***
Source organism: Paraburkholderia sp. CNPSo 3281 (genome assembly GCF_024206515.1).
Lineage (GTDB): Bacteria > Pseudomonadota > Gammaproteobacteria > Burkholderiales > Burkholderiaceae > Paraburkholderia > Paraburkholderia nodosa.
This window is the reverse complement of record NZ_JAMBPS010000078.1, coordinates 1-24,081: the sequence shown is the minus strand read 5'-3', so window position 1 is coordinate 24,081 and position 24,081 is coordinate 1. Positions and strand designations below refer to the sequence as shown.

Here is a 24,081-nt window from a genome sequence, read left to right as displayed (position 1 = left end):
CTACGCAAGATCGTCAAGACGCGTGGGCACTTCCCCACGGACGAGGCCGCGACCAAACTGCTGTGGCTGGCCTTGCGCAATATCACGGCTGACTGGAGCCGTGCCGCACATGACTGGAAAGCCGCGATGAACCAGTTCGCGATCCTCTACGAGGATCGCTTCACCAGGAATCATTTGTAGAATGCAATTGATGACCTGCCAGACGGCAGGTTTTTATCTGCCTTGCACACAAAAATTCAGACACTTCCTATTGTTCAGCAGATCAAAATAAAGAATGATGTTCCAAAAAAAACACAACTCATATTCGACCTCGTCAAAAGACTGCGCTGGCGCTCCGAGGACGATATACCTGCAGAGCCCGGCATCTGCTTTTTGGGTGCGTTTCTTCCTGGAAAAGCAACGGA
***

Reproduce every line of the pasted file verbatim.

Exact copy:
Source organism: Paraburkholderia sp. CNPSo 3281 (genome assembly GCF_024206515.1).
Lineage (GTDB): Bacteria > Pseudomonadota > Gammaproteobacteria > Burkholderiales > Burkholderiaceae > Paraburkholderia > Paraburkholderia nodosa.
This window is the reverse complement of record NZ_JAMBPS010000078.1, coordinates 1-24,081: the sequence shown is the minus strand read 5'-3', so window position 1 is coordinate 24,081 and position 24,081 is coordinate 1. Positions and strand designations below refer to the sequence as shown.

Here is a 24,081-nt window from a genome sequence, read left to right as displayed (position 1 = left end):
CTACGCAAGATCGTCAAGACGCGTGGGCACTTCCCCACGGACGAGGCCGCGACCAAACTGCTGTGGCTGGCCTTGCGCAATATCACGGCTGACTGGAGCCGTGCCGCACATGACTGGAAAGCCGCGATGAACCAGTTCGCGATCCTCTACGAGGATCGCTTCACCAGGAATCATTTGTAGAATGCAATTGATGACCTGCCAGACGGCAGGTTTTTATCTGCCTTGCACACAAAAATTCAGACACTTCCTATTGTTCAGCAGATCAAAATAAAGAATGATGTTCCAAAAAAAACACAACTCATATTCGACCTCGTCAAAAGACTGCGCTGGCGCTCCGAGGACGATATACCTGCAGAGCCCGGCATCTGCTTTTTGGGTGCGTTTCTTCCTGGAAAAGCAACGGA